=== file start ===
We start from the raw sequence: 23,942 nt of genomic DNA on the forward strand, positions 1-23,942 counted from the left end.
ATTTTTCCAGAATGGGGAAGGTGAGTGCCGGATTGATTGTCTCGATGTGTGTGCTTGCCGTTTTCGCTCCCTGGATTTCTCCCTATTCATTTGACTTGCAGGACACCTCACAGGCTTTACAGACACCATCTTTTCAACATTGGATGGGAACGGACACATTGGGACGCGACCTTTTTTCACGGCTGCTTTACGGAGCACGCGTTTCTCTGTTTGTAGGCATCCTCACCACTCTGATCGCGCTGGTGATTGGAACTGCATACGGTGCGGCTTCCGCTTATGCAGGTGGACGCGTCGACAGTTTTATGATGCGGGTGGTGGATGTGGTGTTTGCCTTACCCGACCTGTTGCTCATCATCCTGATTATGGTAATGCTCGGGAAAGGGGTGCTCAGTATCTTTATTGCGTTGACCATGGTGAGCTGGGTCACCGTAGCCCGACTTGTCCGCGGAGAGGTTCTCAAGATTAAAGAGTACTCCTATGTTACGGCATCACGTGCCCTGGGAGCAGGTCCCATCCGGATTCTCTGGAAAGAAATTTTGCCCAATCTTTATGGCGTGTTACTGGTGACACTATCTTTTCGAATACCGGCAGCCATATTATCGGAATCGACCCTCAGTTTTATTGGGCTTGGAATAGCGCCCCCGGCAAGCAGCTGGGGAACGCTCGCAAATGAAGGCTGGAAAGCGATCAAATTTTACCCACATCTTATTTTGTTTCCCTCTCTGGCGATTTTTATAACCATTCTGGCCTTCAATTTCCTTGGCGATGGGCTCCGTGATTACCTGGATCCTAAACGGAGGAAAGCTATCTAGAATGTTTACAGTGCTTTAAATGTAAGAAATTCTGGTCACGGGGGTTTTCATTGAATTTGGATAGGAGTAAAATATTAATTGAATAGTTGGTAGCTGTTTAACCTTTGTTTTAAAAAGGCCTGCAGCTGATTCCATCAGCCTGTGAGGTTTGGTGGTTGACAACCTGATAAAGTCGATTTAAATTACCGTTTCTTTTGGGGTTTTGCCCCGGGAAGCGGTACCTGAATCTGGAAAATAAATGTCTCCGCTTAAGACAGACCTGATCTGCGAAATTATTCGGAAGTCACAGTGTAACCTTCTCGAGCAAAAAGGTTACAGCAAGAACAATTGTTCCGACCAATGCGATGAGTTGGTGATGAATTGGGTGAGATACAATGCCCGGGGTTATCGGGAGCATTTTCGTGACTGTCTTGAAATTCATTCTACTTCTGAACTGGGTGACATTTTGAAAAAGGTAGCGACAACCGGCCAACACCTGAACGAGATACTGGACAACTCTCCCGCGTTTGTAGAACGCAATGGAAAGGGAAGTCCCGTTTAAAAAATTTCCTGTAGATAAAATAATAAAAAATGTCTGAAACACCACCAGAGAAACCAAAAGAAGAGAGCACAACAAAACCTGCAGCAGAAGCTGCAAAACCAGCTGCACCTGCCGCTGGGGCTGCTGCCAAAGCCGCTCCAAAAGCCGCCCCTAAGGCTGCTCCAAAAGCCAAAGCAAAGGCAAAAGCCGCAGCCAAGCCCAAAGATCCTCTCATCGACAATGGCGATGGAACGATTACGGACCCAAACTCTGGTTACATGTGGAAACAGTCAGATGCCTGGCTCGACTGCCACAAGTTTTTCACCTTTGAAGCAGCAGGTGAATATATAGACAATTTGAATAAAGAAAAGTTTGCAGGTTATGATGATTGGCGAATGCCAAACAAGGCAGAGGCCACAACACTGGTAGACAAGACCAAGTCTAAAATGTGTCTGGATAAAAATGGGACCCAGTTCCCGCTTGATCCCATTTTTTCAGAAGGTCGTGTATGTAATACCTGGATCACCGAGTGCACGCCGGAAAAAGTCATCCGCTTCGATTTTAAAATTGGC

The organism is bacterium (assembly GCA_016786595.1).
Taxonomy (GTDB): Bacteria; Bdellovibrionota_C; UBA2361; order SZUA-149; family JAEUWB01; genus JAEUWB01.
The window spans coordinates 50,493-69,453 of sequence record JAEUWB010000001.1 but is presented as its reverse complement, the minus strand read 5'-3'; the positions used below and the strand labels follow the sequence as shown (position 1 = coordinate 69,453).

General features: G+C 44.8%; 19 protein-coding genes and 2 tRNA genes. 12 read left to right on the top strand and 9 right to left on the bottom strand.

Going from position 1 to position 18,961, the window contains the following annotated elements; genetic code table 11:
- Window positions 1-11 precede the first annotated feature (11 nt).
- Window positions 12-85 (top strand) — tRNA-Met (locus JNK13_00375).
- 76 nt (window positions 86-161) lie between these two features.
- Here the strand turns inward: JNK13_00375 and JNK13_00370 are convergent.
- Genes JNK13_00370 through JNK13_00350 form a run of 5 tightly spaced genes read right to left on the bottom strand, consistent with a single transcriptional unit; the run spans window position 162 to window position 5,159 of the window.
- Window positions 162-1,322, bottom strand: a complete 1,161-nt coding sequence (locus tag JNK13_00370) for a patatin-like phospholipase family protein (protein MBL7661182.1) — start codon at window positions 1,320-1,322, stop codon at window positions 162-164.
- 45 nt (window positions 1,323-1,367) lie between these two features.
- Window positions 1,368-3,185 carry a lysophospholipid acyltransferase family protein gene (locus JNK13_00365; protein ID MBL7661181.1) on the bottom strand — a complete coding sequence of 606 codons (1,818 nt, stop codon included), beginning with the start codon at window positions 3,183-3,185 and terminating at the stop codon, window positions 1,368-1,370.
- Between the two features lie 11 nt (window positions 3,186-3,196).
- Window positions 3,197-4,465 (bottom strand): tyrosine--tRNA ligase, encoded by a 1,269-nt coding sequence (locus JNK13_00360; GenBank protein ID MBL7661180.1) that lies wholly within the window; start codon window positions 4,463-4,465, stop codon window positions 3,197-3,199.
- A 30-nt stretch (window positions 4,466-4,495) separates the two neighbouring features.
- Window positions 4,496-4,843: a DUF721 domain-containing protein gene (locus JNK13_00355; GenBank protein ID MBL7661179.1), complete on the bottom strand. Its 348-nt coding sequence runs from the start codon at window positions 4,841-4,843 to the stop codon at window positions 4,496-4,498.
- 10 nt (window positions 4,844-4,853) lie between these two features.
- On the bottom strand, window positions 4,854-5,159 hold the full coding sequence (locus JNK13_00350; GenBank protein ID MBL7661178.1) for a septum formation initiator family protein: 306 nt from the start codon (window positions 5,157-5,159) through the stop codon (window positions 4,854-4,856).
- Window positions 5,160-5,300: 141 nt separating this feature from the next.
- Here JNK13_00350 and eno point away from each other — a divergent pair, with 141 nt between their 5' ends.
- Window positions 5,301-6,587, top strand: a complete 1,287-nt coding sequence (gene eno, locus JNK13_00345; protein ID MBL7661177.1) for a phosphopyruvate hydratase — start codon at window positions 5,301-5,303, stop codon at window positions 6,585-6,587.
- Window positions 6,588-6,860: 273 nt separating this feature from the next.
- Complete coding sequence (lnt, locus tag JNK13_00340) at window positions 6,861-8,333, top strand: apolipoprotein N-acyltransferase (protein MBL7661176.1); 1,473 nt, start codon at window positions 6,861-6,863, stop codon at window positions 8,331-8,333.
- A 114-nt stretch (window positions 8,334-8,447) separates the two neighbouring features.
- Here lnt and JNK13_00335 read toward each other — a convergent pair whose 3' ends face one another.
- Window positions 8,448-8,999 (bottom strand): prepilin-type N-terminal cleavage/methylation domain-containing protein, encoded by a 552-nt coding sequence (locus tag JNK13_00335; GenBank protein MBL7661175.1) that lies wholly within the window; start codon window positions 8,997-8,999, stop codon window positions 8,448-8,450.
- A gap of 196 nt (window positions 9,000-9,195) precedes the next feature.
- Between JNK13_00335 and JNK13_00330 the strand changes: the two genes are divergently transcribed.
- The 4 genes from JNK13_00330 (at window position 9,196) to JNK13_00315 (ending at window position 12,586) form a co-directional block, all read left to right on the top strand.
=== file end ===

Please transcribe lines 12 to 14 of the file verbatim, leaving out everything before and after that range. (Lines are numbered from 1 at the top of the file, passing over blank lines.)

- Genes JNK13_00370 through JNK13_00350 form a run of 5 tightly spaced genes read right to left on the bottom strand, consistent with a single transcriptional unit; the run spans window position 162 to window position 5,159 of the window.
- Window positions 162-1,322, bottom strand: a complete 1,161-nt coding sequence (locus tag JNK13_00370) for a patatin-like phospholipase family protein (protein MBL7661182.1) — start codon at window positions 1,320-1,322, stop codon at window positions 162-164.
- 45 nt (window positions 1,323-1,367) lie between these two features.